Higher lymphocyte counts predict lower mortality in patients with various oncologic malignancies. Interleukin-7 (IL-7), a homeostatic cytokine, plays a critical and non-redundant role in developing T-cells and maintaining immune functions after development. IL-7 is a potent T-cell amplifier, thereby contributing to immune reconstitution, which may result in clinical benefits. A randomized, double-blind, placebo-controlled, dose-escalation, Phase I study was conducted to assess the safety, tolerability, pharmacokinetic and biological properties of Hyleukin-7 (human IL-7 fused to hyFcTM) administered subcutaneously (SC) and intramuscularly (IM) to healthy volunteers.

Ten subjects randomly received Hyleukin-7 or its matching placebo in an 8:2 ratio in each of three cohorts at 20 and 60 μg/kg SC and 60 μg/kg IM. Dose escalation and switch from SC to IM was determined on 28 days after study drug administration based on the safety and tolerability data. Subjects were followed up to 56 days after dose.

Hyleukin-7 was well tolerated and no subject developed cytokine release syndrome. Injection site reactions were the most common treatment-emergent adverse events, which resolved spontaneously without treatment. Hyleukin-7 was slowly but steadily absorbed and its terminal half-life ranged 48-112 hours. Furthermore, Hyleukin-7 increased absolute lymphocyte counts (ALC) in a dose-dependent manner which lasted during the observed period of 56 days after dose. The mean maximum increase in ALC from baseline was seen 3 weeks after dose. IM Hyleukin-7 increased ALC greater than SC Hyleukin-7 did at the same dose (111.4% IM vs. 75.1% SC). In all of the doses, Hyleukin-7 markedly increased the numbers of all peripheral CD4+ and CD8+ lymphocyte subsets (i.e., naïve, EM, CM and TEMRA). These increases are attributed to enhanced expression of Ki-67.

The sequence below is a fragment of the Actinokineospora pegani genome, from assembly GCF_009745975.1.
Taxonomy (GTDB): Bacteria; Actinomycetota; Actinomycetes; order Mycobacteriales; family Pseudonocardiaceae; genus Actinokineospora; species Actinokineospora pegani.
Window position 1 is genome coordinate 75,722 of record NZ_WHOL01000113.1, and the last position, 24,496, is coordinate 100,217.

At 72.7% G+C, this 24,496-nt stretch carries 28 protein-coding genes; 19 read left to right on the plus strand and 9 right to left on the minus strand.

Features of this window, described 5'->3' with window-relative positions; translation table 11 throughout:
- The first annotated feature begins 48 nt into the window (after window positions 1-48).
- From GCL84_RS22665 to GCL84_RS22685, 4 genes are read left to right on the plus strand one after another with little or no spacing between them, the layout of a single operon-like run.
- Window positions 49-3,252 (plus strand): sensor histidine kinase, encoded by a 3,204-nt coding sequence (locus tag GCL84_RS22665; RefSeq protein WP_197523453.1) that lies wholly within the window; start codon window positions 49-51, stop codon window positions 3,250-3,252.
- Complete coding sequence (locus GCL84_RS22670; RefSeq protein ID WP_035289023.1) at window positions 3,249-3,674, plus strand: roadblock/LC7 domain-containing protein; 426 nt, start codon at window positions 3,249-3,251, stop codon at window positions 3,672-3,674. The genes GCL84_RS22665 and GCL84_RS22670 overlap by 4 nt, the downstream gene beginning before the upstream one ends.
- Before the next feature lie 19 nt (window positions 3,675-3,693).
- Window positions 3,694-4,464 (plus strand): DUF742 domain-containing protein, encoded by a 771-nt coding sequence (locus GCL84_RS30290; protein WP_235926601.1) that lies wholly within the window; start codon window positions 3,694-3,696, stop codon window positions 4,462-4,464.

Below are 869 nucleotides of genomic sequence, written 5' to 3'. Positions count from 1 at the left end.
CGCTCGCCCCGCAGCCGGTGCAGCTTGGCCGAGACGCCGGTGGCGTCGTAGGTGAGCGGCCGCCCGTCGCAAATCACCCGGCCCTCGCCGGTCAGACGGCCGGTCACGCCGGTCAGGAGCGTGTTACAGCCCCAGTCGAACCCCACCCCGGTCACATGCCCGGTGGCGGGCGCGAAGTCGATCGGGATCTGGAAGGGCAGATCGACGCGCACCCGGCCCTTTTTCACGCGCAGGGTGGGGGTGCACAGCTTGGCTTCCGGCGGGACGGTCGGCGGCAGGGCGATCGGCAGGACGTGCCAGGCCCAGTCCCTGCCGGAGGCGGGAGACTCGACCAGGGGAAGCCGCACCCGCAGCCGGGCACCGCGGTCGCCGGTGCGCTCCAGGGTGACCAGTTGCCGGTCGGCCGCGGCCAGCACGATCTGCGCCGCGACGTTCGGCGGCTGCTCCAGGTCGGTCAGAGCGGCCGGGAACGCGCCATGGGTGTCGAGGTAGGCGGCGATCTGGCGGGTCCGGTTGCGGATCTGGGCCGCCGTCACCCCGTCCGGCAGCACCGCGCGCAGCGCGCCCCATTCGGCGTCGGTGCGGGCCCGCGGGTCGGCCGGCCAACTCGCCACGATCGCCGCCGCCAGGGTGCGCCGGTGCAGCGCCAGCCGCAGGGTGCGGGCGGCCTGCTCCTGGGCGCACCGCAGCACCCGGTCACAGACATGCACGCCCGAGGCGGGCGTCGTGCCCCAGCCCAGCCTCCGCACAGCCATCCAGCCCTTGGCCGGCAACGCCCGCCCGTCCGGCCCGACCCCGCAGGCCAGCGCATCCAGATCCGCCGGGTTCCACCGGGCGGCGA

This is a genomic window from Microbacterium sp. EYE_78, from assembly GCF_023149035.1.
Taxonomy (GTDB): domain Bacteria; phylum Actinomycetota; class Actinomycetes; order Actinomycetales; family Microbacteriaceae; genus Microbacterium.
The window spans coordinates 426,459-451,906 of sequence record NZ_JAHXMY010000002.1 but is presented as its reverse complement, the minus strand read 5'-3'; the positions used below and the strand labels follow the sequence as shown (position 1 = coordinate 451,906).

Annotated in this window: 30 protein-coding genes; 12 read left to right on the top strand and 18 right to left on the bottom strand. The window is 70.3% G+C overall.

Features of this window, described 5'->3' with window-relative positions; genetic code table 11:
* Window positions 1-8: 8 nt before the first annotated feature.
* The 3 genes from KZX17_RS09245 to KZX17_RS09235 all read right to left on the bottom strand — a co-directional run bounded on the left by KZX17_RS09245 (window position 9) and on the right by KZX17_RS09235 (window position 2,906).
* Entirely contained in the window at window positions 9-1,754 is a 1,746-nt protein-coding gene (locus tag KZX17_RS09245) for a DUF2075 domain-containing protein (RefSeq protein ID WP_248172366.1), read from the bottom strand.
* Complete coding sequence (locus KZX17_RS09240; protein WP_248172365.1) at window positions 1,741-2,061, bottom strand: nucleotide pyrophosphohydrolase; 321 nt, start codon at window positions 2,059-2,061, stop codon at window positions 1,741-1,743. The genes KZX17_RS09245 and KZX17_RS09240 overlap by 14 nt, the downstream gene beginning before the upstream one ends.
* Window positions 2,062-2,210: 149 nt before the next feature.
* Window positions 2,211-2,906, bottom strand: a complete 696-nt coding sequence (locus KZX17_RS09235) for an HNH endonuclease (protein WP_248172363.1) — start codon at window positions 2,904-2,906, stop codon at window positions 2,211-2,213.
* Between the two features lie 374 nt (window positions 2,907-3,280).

SC and IM Hyleukin-7 was safe and well-tolerated in a dose range of 20 to 60 μg/kg in healthy subjects. A single SC and IM dose of Hyleukin-7 increased ALC dose-dependently. The results of this study warrant further investigation of Hyleukin-7 as a potential immune-oncology therapeutics to treat patients with compromised T-cell immunity.

Citation Format: Sang Won Lee, Donghoon Choi, MinKyu Heo, Eui-Cheol Shin, Su-Hyung Park, So Jeong Kim, Byung Ha Lee, Se Hwan Yang, Young Chul Sung, Howard Lee. Hyleukin-7, a long-acting interleukin-7, increased absolute lymphocyte counts after subcutaneous and intramuscular administration in healthy subjects [abstract]. In: Proceedings of the American Association for Cancer Research Annual Meeting 2019; 2019 Mar 29-Apr 3; Atlanta, GA. Philadelphia (PA): AACR; Cancer Res 2019;79(13 Suppl):Abstract nr CT045.